ISOLATION & VIOLENCE PERSIST, STATE VOWS TO AGAIN MAKE REFORMS – 2020
Despite legislation and a renewed focus on reducing room confinement in 2018, serious problems persist in Colorado state youth facilities, especially the Lookout Mountain facility. Problems at Lookout Mountain, including a riot in May 2019 triggered the state to seek a third-party report from a national consultant, the Council of Juvenile Justice Administrators. In 2019, three staff members there were placed on administrative leave after allegations of bringing drugs into the facility. There were also allegations and two confirmed cases of sexual misconduct by staff members. In January 2020, the state agency announced that it will shift from a model based on large youth prisons and punitive compliance measures to a “trauma-informed” approach with smaller groups of youth and relationship building with staff. The state Department of Human Services requested funding to split the Lookout Mountain institution into four smaller facilities.
COLORADO STATE AGENCY REFORM EFFORTS IN 2018
Recent information from the Colorado Division of Youth Corrections support the agency’s claim that reforms are underway and that the use of solitary confinement has dropped significantly.
2017 REPORT SHOWS SOLITARY STILL BEING USED ON KIDS DESPITE 2016 LAW
A report released in March 2017, by the Colorado Child Safety Coalition showed that solitary was still occurring in the Colorado Division of Youth Corrections (DYC) despite recent legislation limiting its use. Bound and Broken: How DYC’s Culture of Violence is Hurting Colorado’s Kids and What to Do About It found high rates of isolation, pain-compliance techniques, straitjackets, and knee strikes on youth. One particularly concerning practice involves using “the Wrap,” a device best described as a full-body straitjacket that holds youth in a painful position (read Fact Sheet below). The Report counted 3,611 times in a 13-month period that youths were restrained, including by handcuffs, shackles or a wrap, a straitjacket-type restraint. The Wrap was used 253 times.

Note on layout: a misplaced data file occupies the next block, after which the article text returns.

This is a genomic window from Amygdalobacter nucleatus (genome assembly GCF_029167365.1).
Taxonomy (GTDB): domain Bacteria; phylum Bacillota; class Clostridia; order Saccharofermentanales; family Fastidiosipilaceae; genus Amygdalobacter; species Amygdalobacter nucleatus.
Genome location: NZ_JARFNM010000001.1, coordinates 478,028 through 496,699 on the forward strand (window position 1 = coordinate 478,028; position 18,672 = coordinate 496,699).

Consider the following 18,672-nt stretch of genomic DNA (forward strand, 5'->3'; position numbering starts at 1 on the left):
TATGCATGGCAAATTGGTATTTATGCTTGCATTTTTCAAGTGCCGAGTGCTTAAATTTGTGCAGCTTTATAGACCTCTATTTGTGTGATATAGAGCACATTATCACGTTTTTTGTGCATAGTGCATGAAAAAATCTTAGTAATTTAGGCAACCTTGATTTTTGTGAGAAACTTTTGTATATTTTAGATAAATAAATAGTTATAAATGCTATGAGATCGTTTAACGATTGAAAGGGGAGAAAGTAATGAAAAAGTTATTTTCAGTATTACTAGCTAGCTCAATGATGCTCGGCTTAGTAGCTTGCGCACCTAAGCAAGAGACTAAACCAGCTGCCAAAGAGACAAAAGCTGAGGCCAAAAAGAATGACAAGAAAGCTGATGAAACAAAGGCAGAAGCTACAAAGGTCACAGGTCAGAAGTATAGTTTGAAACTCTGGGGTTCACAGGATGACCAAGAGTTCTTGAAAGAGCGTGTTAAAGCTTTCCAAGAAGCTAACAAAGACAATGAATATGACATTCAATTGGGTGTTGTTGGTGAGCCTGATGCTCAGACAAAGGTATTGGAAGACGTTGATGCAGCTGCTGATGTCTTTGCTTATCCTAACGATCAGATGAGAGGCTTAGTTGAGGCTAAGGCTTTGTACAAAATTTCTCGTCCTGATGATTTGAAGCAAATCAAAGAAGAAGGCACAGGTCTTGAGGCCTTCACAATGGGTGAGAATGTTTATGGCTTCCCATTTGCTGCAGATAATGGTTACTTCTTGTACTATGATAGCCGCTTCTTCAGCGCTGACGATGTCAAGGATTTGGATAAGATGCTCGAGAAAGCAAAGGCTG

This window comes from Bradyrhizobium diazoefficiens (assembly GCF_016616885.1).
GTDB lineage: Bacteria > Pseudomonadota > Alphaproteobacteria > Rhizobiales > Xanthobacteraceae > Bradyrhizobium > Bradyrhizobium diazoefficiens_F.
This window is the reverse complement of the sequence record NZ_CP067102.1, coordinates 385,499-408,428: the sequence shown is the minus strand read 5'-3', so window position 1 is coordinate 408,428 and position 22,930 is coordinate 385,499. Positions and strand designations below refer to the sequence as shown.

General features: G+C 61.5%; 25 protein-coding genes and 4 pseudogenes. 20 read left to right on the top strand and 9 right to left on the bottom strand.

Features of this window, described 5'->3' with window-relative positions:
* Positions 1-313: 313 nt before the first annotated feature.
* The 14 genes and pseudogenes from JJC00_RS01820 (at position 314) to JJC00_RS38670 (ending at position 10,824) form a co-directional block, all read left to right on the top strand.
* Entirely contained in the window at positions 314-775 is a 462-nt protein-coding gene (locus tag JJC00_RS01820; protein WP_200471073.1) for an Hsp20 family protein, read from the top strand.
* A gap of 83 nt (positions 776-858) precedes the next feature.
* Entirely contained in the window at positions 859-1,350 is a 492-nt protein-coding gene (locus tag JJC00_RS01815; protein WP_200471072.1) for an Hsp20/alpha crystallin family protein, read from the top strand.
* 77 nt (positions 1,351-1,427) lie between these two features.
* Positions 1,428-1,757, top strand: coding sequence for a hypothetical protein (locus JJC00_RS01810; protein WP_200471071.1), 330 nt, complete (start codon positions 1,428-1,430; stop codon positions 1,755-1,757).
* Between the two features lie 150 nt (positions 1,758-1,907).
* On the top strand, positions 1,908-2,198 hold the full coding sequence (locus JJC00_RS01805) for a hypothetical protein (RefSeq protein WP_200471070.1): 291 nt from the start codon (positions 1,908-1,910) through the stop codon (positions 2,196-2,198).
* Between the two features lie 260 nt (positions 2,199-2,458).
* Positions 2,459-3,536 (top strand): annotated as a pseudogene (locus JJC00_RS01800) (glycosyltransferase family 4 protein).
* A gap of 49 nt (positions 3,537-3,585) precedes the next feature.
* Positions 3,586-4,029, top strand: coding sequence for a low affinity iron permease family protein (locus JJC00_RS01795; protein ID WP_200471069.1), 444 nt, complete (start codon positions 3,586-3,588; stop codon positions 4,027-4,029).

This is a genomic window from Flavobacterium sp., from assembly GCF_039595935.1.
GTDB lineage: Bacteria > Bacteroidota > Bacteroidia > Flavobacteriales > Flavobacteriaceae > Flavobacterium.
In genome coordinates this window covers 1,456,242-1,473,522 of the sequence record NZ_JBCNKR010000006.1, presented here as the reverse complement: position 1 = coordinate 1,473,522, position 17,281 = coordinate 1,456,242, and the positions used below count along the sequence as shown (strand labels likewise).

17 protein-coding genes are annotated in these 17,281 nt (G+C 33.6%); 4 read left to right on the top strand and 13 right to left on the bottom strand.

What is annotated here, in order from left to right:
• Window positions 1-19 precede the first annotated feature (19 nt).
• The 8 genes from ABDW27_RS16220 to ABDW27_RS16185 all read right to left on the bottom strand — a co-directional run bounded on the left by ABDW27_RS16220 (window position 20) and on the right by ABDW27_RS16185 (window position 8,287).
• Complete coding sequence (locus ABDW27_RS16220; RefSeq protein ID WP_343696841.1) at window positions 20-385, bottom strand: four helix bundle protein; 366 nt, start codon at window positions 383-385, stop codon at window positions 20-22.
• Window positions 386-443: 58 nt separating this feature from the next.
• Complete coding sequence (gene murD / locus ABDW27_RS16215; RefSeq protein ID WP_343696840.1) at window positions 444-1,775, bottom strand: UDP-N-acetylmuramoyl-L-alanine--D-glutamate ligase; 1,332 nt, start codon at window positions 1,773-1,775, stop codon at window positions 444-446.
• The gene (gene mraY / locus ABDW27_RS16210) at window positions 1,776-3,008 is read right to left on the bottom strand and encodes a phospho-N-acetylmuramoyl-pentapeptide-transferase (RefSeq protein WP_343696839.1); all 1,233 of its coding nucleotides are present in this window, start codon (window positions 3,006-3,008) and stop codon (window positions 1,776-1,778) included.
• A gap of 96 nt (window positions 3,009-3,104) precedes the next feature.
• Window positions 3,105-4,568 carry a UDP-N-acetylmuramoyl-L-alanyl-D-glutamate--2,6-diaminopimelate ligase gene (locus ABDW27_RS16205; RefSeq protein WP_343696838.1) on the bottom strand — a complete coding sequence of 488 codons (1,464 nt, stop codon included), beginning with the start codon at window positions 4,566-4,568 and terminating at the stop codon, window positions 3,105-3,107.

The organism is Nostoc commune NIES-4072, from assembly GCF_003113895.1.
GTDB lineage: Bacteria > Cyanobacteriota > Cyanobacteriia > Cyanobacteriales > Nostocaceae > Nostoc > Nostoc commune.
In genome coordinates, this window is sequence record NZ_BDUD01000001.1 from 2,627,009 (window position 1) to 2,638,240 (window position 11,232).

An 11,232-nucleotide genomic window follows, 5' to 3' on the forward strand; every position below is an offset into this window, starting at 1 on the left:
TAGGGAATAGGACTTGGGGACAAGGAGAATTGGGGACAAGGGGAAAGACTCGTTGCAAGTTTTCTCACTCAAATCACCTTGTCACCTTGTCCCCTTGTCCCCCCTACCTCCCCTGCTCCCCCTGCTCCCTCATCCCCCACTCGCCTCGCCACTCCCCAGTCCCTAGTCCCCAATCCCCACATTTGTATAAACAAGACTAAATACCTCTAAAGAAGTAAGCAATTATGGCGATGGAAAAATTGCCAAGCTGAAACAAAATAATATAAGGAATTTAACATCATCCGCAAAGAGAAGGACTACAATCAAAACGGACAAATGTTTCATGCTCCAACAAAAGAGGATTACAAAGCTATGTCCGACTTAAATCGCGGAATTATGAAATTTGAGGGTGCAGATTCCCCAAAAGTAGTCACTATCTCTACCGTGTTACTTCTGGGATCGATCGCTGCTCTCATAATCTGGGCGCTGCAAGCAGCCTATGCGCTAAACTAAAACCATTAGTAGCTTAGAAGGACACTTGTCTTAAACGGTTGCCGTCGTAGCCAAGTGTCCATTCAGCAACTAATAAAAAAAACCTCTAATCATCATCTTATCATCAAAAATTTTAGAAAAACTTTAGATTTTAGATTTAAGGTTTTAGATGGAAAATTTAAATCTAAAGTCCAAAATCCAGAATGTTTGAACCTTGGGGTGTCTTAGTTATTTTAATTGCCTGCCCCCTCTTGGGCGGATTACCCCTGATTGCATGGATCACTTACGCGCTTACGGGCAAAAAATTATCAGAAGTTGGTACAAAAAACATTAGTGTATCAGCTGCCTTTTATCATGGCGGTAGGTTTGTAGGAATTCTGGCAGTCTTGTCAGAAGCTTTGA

The Report makes policy recommendations, including the creation of a pilot program in DYC based on the Missouri Approach, a successful model used by several states to reduce violence while maintaining low recidivism rates. The coalition also released a video featuring footage of some of these practices and the perspective of a young person. Use the resources below to learn more: CCSC Report, Video, ACLU Press Release, Denver Post news coverage of the report.
In February 2017, the Colorado DYC formed a committee to end the use of pressure-point pain-compliance techniques and offensive strikes by August 1, 2017. Another committee was created to meet between May 2017 and January 2018 to develop alternatives to “the Wrap.” In April, 2017, state officials said that the use of “the Wrap” straitjacket device would stop by July 2018, at least for youth under age 13.
2017 COLORADO LAW PROMISES BIG CHANGE IN YOUTH CORRECTIONS
Colorado legislators passed House Bill 1329 in May 2017, a law which will overhaul the Colorado Division of Youth Corrections (DYC) in favor of more rehabilitative, therapeutic, and age-appropriate policies and practices. Before the bill passed, advocates said that the law was necessary to end the culture of violence inside DYC by banning isolation, pain compliance techniques, and the Wrap, and creating a pilot housing unit operated under a more rehabilitative model. The law will also require independent evaluation and public disclosure of data regarding use of force against youth, and injury to youth and staff.
- Read more about HB 1329 in the Denver Post
- Read about the passage of HB 1329 in the Denver Post
- Read The Wrap Fact Sheet
- Read a Summary of Colorado HB 1329
- Text of HB 1329
2016 COLORADO LEGISLATION LIMITED SOLITARY
On May 10, 2016, Colorado passed legislation that limits the use of solitary confinement in state-run juvenile facilities. House Bill 1328 limits the use of solitary in the case of an emergency, which is defined as a “serious, probable, imminent threat of bodily harm to self or others where there is the present ability to effect such bodily harm.” The approval of a qualified mental health professional and the approval of the Director of the Division of Youth Corrections must be secured for a youth to remain in seclusion beyond four hours. A court order is required to keep a youth in solitary confinement for eight hours. The bill requires the Colorado Division of Youth Corrections to document the use of solitary confinement and to create a youth seclusion working group including experts from the community. Click here and here to read more.